For example, do you guys go for HTPC/mini-ITX type cases? Typical PSU or use extrenal brick? Any cases work better than others? Have any fun tricks with hardware, etc. to make things work?

    I was thinking something like this could be really fun with an immersion liquid cooled system. Not for performance obviously, just for the effect, haha.
    Reply
  • abufrejoval - Tuesday, October 21, 2014 - link

    I used a M350 Universal Mini-ITX enclosure and an 80Watt Pico PSU, because that was the first one to include the required 12V connector. External brick is a 60Watt type. Both the Pico PSU and the brick are overspec'd but there is nothing lower available. For this board idle power is 10Watts the dual Core variant with a little less hardware did 6.3 Watts so the Pico PSU/Brick combination doesn't seem too bad. Certainly an onboard PSU with an 19V supply would be more elegant.
    I used 2 4GB Kingston Value RAM DIMMs, which need to be 1.35V low power.
    For storage I took an older C300 256GB from Crucial that was lying around, because the major aim was a silent desktop.

    The system is 100% silent and sufficiently fast enough for all desktop like activities. I've tried Windows 7 and 8, CentOS 6+7, Fedora 20 and Android x86 with good success and support.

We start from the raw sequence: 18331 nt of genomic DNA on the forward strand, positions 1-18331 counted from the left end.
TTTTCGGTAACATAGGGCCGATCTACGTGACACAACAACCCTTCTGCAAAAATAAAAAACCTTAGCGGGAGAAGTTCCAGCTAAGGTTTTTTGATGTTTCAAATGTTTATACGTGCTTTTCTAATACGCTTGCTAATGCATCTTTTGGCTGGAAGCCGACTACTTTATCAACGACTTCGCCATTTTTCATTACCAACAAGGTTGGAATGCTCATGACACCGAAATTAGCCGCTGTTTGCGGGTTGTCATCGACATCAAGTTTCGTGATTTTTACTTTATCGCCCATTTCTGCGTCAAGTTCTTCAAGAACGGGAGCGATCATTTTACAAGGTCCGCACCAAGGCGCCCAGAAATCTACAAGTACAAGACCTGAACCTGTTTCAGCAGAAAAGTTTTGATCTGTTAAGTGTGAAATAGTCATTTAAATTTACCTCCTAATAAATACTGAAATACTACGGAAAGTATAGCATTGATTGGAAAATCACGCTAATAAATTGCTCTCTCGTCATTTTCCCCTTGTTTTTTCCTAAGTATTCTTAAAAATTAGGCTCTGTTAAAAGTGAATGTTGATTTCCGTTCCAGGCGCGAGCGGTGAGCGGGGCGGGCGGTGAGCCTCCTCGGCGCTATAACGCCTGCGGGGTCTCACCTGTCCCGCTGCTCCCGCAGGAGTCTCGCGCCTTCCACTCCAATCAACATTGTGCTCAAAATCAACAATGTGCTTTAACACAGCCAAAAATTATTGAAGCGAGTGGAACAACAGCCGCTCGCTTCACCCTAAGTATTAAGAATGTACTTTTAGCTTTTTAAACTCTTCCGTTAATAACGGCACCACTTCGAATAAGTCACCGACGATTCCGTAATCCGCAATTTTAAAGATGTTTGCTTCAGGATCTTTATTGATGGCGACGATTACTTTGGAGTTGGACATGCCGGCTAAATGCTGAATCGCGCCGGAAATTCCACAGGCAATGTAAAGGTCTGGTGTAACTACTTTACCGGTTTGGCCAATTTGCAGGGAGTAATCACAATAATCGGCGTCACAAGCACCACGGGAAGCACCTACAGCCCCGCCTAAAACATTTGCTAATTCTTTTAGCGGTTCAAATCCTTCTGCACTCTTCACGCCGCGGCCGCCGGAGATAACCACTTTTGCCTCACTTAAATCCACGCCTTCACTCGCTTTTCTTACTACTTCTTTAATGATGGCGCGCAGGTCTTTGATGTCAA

It's so uncomplicated and stable it's downright boring.
    Reply
  • schizoide - Monday, October 20, 2014 - link

    Asus and HP Chromeboxes are regularly available for ~$135. They have Haswell celeron CPUs, which are much, much faster than these atoms. For that price you also get a case, 2GB RAM, a 16GB M2 SSD, and wifi. Oh, and it has a HDMI port. Out of the box they make amazing HTPCs-- install openELEC and you're good to go with XBMC or Plex.

    Everything is fully upgradable, if you want to replace the RAM and SSD you can do so. They work 100% fine in linux and can run windows too, although you do need USB audio for that as no drivers work. The chromeboxes aren't fanless, but they are very, very quiet.

    Given that the chromeboxes exist at that price point, I can't figure out what consumer need these atoms really fill.
    Reply
  • Shiitaki - Monday, October 20, 2014 - link

    I happen to be using an quad core Atom for my HTPC, but only to get the Nvidia GPU that is part of the motherboard.

    In any other scenario it is better to buy the least expensive motherboard and desktop processor. For 20 or 30 bucks more you get far better performance, better connectivity, etc. The ITX is a great idea, but the premium on the parts, and practical considerations like connecting hard disks make it less useful than it would seem.

    If I am building a NAS, then I should use a motherboard with 6 SATA and a power supply with enough connectors. If I'm building a media center pc, software decode is still the best, most comapatible, and future proof. And that will take something better than an Atom.